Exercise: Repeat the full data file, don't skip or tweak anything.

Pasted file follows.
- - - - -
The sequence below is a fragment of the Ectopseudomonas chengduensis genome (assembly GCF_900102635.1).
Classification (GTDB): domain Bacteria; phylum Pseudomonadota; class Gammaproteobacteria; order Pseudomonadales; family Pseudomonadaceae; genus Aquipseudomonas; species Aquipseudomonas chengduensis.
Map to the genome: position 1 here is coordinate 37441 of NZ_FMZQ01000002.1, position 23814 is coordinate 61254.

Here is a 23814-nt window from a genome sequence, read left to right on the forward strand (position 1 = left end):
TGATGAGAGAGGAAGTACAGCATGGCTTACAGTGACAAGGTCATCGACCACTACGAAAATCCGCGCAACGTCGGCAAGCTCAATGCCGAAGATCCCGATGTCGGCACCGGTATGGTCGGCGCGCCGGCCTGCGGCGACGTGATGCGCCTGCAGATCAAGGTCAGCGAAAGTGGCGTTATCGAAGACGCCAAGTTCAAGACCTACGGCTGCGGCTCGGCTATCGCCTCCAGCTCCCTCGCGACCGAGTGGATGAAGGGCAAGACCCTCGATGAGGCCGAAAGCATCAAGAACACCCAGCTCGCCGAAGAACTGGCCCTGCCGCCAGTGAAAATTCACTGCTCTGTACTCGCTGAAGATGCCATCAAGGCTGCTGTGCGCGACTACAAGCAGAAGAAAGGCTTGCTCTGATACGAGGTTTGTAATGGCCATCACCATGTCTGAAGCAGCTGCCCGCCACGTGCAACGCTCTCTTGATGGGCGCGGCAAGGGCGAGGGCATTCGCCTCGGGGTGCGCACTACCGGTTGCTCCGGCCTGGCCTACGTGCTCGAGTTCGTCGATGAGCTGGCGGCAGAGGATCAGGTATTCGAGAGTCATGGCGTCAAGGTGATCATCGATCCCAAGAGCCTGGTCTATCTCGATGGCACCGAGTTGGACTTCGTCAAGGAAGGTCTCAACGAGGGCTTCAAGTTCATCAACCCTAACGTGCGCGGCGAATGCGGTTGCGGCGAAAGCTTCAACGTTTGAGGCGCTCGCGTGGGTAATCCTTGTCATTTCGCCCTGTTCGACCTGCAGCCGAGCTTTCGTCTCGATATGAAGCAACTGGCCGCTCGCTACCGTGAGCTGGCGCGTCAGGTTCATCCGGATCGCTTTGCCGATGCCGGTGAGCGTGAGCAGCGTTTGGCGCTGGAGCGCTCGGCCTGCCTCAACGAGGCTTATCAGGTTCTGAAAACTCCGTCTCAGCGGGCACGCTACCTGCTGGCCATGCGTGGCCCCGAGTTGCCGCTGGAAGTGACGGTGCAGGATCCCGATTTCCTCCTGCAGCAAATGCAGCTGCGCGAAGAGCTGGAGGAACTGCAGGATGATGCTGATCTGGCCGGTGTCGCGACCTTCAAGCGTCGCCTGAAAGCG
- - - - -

The sequence below is a fragment of the Ectopseudomonas chengduensis genome (assembly GCF_900102635.1).
Classification (GTDB): domain Bacteria; phylum Pseudomonadota; class Gammaproteobacteria; order Pseudomonadales; family Pseudomonadaceae; genus Aquipseudomonas; species Aquipseudomonas chengduensis.
Map to the genome: position 1 here is coordinate 37441 of NZ_FMZQ01000002.1, position 23814 is coordinate 61254.

Here is a 23814-nt window from a genome sequence, read left to right on the forward strand (position 1 = left end):
TGATGAGAGAGGAAGTACAGCATGGCTTACAGTGACAAGGTCATCGACCACTACGAAAATCCGCGCAACGTCGGCAAGCTCAATGCCGAAGATCCCGATGTCGGCACCGGTATGGTCGGCGCGCCGGCCTGCGGCGACGTGATGCGCCTGCAGATCAAGGTCAGCGAAAGTGGCGTTATCGAAGACGCCAAGTTCAAGACCTACGGCTGCGGCTCGGCTATCGCCTCCAGCTCCCTCGCGACCGAGTGGATGAAGGGCAAGACCCTCGATGAGGCCGAAAGCATCAAGAACACCCAGCTCGCCGAAGAACTGGCCCTGCCGCCAGTGAAAATTCACTGCTCTGTACTCGCTGAAGATGCCATCAAGGCTGCTGTGCGCGACTACAAGCAGAAGAAAGGCTTGCTCTGATACGAGGTTTGTAATGGCCATCACCATGTCTGAAGCAGCTGCCCGCCACGTGCAACGCTCTCTTGATGGGCGCGGCAAGGGCGAGGGCATTCGCCTCGGGGTGCGCACTACCGGTTGCTCCGGCCTGGCCTACGTGCTCGAGTTCGTCGATGAGCTGGCGGCAGAGGATCAGGTATTCGAGAGTCATGGCGTCAAGGTGATCATCGATCCCAAGAGCCTGGTCTATCTCGATGGCACCGAGTTGGACTTCGTCAAGGAAGGTCTCAACGAGGGCTTCAAGTTCATCAACCCTAACGTGCGCGGCGAATGCGGTTGCGGCGAAAGCTTCAACGTTTGAGGCGCTCGCGTGGGTAATCCTTGTCATTTCGCCCTGTTCGACCTGCAGCCGAGCTTTCGTCTCGATATGAAGCAACTGGCCGCTCGCTACCGTGAGCTGGCGCGTCAGGTTCATCCGGATCGCTTTGCCGATGCCGGTGAGCGTGAGCAGCGTTTGGCGCTGGAGCGCTCGGCCTGCCTCAACGAGGCTTATCAGGTTCTGAAAACTCCGTCTCAGCGGGCACGCTACCTGCTGGCCATGCGTGGCCCCGAGTTGCCGCTGGAAGTGACGGTGCAGGATCCCGATTTCCTCCTGCAGCAAATGCAGCTGCGCGAAGAGCTGGAGGAACTGCAGGATGATGCTGATCTGGCCGGTGTCGCGACCTTCAAGCGTCGCCTGAAAGCG